Researchers say latest discovery suggests comparable life forms could also emerge on watery worlds outside out Solar System.
The oldest fossils ever found are “direct evidence” of life on Earth 3.8 to 4.3 billion years ago when our planet was still in its infancy, researchers reported on Wednesday.
Even at the lower end of the spectrum, “the microfossils we discovered are about 300 million years older” than any runners-up, said Dominic Papineau, a professor at University College London who made the discovery. The dating puts the fossils “within a few hundred million years of the accretion of the solar system,” he said in a video statement.
The results were published in the peer-reviewed journal Nature.
The fact that life kick-started not long after Earth formed suggests it could also emerge on watery worlds outside our Solar System at comparable stages of formation, the scientists said. “If life happened so quickly on Earth, then could we expect it to be a simple process that could start on other planets?” asked lead author Matthew Dodd, a graduate student at the London Center for Nanotechnology.
Earth and Mars had liquid water on their surfaces at the same time, he noted. “We could expect to find evidence for past life on Mars four billion years ago,” Dodd said. It may also be true, he added, that Earth was “just a special case.”
The tiny fossils—half the width of a human hair and up to half-a-millimeter in length—take the form of blood-red tubes and filaments formed by ocean-dwelling bacteria that fed on iron. Locked inside white, flower-like quartz structures known to harbor fossils, they were found along what were once warm-water vents on the ocean floor, most often in deep waters.
Such iron-rich, hydrothermal systems exist today, and are home to bacteria that may be similar to those unearthed by Dodd and his colleagues. Known as the Nuvvuagittuq Supracrustal Belt, the site of the discovery contains some of the oldest sedimentary rocks known on Earth.
They formed between 3.77 and 4.29 billion years ago, and may have been the habitat for the planet’s first life forms. It is still not known when, or where, life on Earth began, but these deep-sea vents are seen as a good candidate.
Earth is thought to be about 4.57 billion years old. Previous claims of super-ancient fossils have been challenged by scientists asking whether they are, in fact, natural mineral formations of some kind.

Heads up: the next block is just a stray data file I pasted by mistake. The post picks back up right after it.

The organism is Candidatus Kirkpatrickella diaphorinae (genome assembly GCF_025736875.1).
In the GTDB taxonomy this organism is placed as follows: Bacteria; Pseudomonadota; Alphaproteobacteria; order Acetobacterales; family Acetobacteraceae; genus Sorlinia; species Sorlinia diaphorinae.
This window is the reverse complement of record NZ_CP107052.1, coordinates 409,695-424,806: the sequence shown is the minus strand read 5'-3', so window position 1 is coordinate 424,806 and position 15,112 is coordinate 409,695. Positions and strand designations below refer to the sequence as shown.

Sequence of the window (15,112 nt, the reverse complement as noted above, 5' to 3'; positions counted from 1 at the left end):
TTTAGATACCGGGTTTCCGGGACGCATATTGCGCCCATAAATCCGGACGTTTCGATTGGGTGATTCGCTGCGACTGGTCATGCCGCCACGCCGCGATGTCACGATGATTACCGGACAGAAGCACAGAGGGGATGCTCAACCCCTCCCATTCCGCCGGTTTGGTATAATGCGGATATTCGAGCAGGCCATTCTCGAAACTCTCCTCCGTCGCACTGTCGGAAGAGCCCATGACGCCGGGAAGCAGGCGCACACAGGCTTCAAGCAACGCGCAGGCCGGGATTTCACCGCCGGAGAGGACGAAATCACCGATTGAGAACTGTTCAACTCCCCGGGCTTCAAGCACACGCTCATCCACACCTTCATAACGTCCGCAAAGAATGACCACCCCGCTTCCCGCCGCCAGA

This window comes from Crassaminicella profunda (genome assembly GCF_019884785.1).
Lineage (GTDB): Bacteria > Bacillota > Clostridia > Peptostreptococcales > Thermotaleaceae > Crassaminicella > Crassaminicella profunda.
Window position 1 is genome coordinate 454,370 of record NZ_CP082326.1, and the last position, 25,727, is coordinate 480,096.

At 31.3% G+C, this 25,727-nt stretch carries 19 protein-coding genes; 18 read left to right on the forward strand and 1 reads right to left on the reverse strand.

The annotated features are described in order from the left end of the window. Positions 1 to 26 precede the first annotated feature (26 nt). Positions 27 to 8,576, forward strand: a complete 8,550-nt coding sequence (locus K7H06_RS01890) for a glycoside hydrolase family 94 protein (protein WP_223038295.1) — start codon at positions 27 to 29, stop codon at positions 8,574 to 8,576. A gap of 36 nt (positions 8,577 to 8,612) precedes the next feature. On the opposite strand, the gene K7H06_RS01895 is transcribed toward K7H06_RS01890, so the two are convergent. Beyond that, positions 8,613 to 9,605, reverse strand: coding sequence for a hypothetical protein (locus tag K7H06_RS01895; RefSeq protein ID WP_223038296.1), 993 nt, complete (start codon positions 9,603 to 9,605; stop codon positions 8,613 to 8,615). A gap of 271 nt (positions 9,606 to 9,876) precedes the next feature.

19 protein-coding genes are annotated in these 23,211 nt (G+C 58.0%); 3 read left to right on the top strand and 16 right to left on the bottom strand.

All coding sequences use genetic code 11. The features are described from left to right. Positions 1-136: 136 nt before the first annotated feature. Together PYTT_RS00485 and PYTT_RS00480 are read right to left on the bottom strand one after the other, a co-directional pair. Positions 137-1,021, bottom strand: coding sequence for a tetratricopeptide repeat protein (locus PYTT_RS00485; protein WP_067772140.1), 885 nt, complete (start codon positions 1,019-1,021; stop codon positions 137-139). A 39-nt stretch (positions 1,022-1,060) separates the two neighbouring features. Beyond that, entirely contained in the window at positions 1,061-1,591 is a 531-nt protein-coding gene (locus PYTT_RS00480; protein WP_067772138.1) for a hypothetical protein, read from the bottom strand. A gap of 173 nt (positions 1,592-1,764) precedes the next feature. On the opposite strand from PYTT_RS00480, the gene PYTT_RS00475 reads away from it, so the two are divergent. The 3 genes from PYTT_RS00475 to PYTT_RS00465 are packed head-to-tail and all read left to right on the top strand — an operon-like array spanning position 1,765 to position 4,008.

“One of the big questions when it comes to early life studies is whether or not the organic carbon we find in these rocks is actually biological in origin,” explained Dodd.
The researchers used several methods to check, including laser-imaging to analyze the minerals associated with the organic material. The presence of two in particular—apatite and carbonite—provide strong evidence for life, they said. Moreover, the flower-like quartz structures in which the tubes and filaments are embedded have often been found in younger rock to contain traces of bacteria that consumed iron for energy.
The possibility that the microfossils were forged by temperature and pressure changes as the sediment formed were also examined, and excluded. The new fossil finds complement the recent discovery of 3.7-million year geological structures in Greenland called stromatolites.
While not fossils, stromatolites are made by microbial colonies, and form in the sunlit surface waters of the ocean. The oldest microfossils previously reported were found in Western Australia and dated to 3.46 billion years ago, though some scientists say that these are not biological in origin.
Several other research institutions contributed to the new study, including the Geological Survey of Norway, the U.S. Geological Survey, and the University of Ottawa.